I’ve been home from Spain less than a week, and I woke up feeling a little out of sorts today. I decided that what I needed was a walk in the woods. During 12 days in Spain, we spent most of our time outdoors. Of course hiking the Camino de Santiago was outdoors, but European cities are made for walking and outdoor life. The plazas are filled with people eating, drinking, shopping, and socializing. If you need to buy groceries, you walk to the fruit and vegetable market, then you walk to the bakery for bread, then you walk to the fish store. You’re outside more than you’re in. Here in suburbia, we go into our garage, get in the car, drive to the store, go inside to buy everything, get back in the car, park in the garage and walk into the house. It’s very isolating. Even if you’re alone in a plaza full of people, you feel connected to humanity. In addition to needing connection with other people, I think humans also have an innate desire to connect with nature.
I love to be outside. In fact I need to be outside in nature a lot. My poor husband is already bracing himself for the cold east coast winter, and I’m not just talking about the weather. I get grumpy, I feel trapped, I find it depressing to look outside and see nothing but the color gray. I will bundle up to walk outside, but I just don’t enjoy it. I feel like I’m enduring something, not thriving. I’m a warm-weather person. I need my winter escapes to Costa Rica, Southern California, and Florida like I need air. Which brings me to my walk in the woods this morning.
Since returning from Spain, my days have been full of errand-running and car-to-indoor activities. We did make a point to eat two meals outside, but it’s been a lot of busy-ness. Luckily, we have a nice patch of woods running through our neighborhood, so I was able to quickly get out and get plugged into nature while it’s still bursting with aliveness. “Plugged in” is fitting, because being in nature really does recharge my internal batteries and connect me to the Universe. The sounds are fantastic. The sounds of birds, cicadas, squirrels … the sound of water running over the stones in the creek. The sound of the forest is truly the best music. (I used to bring yoga music to play in my outdoor classes in Costa Rica until it occurred to me that nothing could top the accompaniment of the rain forest in all its exotic splendor.)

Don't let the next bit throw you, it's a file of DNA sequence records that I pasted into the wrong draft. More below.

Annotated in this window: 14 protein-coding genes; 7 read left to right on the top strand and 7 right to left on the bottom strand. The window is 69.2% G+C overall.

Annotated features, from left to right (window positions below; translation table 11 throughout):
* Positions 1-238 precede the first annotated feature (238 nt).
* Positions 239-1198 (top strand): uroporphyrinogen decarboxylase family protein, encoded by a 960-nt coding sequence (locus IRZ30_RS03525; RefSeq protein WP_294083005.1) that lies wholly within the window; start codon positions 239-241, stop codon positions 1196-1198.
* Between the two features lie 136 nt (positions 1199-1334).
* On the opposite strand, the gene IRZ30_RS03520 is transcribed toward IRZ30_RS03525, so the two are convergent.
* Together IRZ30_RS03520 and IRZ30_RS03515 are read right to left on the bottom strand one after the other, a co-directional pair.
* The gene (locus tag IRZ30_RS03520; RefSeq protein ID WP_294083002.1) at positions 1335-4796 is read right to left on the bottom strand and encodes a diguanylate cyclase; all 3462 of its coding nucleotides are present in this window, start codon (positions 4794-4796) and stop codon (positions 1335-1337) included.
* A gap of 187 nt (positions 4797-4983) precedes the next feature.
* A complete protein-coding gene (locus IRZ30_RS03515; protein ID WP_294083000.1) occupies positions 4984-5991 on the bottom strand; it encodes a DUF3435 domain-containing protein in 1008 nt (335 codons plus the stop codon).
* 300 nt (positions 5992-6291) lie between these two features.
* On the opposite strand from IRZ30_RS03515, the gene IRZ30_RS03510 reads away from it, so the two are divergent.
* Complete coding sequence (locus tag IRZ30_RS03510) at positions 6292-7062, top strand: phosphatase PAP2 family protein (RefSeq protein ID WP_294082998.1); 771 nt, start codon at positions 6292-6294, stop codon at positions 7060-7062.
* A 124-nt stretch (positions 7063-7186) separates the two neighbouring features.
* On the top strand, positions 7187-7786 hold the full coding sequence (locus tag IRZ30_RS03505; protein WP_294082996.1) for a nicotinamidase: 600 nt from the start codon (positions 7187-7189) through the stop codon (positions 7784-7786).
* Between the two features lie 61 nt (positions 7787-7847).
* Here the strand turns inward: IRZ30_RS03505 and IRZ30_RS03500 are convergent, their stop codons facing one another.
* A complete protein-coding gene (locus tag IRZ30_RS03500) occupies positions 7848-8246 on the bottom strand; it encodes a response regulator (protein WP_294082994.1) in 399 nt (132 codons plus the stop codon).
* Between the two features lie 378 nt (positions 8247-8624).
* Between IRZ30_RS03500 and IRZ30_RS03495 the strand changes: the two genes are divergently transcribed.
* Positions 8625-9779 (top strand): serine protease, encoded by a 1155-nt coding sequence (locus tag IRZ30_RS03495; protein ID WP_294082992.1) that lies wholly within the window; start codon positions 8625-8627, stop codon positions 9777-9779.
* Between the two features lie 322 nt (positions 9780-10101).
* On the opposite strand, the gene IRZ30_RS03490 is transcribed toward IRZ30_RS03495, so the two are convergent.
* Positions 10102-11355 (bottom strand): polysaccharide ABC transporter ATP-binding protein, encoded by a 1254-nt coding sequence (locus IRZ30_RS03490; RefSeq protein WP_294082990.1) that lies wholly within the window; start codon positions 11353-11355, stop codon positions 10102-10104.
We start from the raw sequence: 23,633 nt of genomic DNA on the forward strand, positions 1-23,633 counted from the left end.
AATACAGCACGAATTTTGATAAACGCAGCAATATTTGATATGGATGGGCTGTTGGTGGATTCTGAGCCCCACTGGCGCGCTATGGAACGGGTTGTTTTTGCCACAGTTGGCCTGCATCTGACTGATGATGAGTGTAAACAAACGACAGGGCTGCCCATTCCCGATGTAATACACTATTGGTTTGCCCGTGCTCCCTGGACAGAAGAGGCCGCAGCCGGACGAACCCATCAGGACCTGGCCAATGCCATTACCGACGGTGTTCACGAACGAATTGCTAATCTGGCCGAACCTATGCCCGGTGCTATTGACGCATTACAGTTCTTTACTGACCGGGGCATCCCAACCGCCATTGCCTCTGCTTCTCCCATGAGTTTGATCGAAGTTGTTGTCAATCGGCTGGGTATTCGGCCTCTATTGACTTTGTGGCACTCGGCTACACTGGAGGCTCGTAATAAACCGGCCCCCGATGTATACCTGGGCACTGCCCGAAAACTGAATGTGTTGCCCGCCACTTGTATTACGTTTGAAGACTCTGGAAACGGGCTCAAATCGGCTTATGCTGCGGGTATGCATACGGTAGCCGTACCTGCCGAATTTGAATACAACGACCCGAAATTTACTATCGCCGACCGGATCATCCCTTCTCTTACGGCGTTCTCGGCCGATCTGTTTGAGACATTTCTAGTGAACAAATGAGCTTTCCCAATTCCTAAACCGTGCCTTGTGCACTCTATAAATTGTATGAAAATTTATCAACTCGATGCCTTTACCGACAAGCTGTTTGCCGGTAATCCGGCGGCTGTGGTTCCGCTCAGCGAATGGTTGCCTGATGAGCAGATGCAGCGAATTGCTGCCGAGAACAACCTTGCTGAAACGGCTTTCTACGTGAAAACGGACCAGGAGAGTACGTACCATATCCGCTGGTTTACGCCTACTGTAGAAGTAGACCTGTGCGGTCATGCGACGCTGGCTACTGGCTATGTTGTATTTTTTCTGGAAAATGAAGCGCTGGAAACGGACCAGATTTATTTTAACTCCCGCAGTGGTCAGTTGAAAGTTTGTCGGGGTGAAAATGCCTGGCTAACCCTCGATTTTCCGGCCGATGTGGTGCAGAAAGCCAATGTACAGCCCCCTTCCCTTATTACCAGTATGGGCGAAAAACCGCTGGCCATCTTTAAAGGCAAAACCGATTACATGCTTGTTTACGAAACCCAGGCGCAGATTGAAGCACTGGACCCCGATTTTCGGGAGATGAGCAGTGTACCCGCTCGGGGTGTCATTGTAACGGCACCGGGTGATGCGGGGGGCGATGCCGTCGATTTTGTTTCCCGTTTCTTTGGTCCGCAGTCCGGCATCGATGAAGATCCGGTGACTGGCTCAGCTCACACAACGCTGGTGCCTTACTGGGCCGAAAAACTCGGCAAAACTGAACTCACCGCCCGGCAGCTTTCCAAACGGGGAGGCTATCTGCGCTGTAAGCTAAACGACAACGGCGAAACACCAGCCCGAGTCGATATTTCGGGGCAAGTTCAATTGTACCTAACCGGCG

In addition to all the joys for your ears, the forest offers a feast for your eyes. There’s all that green stuff — trees, plants of all sizes, some with brightly colored wild flowers. Birds flitting about … insects of all types. There’s a dazzling play of light and shade as light makes its way through the gaps in the trees. You can step into bright white light, then take another step into cool dark shade. I came across a section of the creek that seemed perfectly still, but as I watched I realized that even though it appeared to be still, it was vibrating just under the surface. In fact everything in the forest was vibrating. I watched the little plants growing next to the creek and noticed their subtle vibration. Just like us! All living things vibrate with life force. If you don’t know this, sit still and close your eyes. Take a moment to breathe and let your mind settle. Then bring your attention to the palms of your hands. Don’t look, just feel. Notice the vibration or pulsation there. The aliveness. The radiance. Bring your attention to the inside of your mouth. Same thing — it’s full of aliveness. We are vibrating all the time but we rarely notice. We all vibrate at different levels, and as we practice yoga or other spiritual methods, we can change our level of vibration. As we start to vibrate at higher levels, we get to be in our higher selves. We can have some pretty amazing spiritual experiences and realizations. The people and stuff that vibrate on lower levels seem to fade away, and suddenly all of our friends are wonderful, supportive people. The people who drain our energy have gone away because we no longer vibrate on the same level.
See? A walk in the woods can inspire us to look out at the bigger picture. As I continued my walk, I passed a woman who had her eyes glued to the ground and music blasting out of her phone (no headphones). Of course she has the right to enjoy her walk in any way that she wants. Who am I to say what’s best for anyone other than myself? But I really wanted to say, “Hey. Just try this for 10 minutes and see what happens: Turn off the music and lift your head up. Really look. Really see. Really listen.”